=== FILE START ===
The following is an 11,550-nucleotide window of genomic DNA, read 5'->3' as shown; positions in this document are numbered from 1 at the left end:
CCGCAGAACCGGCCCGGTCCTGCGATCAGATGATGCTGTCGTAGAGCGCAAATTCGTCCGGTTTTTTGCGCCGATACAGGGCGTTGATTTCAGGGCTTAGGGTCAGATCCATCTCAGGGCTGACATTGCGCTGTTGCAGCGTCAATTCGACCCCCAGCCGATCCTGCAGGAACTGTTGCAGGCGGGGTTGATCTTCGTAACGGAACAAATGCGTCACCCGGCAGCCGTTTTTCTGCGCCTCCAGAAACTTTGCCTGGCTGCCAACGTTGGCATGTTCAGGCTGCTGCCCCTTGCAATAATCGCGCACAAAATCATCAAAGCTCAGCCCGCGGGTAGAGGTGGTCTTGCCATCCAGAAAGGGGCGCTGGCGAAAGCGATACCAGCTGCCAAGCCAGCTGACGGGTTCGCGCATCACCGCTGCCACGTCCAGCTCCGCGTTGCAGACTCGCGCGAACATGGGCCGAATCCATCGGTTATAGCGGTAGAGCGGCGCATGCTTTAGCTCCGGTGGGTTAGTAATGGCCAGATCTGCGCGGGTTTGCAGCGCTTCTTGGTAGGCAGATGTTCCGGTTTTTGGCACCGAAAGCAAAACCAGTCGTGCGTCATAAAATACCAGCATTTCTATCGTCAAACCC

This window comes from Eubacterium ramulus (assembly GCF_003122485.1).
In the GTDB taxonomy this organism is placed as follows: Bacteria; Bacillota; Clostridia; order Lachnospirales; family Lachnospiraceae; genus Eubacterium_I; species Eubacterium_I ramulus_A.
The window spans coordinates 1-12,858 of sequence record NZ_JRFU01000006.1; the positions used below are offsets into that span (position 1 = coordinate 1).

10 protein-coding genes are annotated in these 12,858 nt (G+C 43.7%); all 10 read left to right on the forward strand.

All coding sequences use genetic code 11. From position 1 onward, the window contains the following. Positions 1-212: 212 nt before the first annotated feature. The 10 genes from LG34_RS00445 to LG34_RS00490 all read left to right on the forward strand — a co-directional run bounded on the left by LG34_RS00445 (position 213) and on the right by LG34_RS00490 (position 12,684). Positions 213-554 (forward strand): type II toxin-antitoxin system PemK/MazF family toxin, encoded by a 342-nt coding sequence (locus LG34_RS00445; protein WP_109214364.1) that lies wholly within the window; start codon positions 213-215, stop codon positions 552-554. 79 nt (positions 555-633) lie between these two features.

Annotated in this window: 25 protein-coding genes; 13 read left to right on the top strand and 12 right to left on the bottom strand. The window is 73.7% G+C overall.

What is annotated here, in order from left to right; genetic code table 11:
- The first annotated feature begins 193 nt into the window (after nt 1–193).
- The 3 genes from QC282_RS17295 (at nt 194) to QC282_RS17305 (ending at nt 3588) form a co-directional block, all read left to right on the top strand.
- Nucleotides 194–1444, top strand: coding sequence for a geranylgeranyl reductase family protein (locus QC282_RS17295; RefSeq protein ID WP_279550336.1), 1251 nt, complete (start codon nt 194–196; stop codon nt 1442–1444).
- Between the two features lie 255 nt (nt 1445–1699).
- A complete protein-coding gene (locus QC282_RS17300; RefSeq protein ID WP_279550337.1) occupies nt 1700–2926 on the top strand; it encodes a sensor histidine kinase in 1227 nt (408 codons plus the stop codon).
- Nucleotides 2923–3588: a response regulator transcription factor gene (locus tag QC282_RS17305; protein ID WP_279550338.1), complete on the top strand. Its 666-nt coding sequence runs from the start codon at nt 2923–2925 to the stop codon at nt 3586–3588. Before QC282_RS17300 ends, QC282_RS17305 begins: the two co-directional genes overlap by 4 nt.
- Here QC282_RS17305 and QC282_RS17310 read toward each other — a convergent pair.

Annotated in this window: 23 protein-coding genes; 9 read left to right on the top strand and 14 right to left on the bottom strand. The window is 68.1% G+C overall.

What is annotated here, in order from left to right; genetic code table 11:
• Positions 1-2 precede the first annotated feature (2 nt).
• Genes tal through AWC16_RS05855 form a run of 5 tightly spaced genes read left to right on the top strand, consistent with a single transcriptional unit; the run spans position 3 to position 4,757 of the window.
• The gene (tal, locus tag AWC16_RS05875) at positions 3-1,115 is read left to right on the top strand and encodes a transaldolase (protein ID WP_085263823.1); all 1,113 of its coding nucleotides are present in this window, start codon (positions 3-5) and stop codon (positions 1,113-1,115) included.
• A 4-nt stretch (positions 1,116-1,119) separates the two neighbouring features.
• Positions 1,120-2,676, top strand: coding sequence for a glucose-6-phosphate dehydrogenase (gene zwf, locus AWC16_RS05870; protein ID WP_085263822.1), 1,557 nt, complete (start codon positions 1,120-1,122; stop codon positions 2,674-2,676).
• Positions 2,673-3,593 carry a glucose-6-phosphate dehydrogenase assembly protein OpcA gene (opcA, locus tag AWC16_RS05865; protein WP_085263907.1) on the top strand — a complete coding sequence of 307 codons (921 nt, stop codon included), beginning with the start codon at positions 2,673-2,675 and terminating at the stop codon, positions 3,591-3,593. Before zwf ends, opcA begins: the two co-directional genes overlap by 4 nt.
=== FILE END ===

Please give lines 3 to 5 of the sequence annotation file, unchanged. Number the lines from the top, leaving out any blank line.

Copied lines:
This window comes from Eubacterium ramulus (assembly GCF_003122485.1).
In the GTDB taxonomy this organism is placed as follows: Bacteria; Bacillota; Clostridia; order Lachnospirales; family Lachnospiraceae; genus Eubacterium_I; species Eubacterium_I ramulus_A.
The window spans coordinates 1-12,858 of sequence record NZ_JRFU01000006.1; the positions used below are offsets into that span (position 1 = coordinate 1).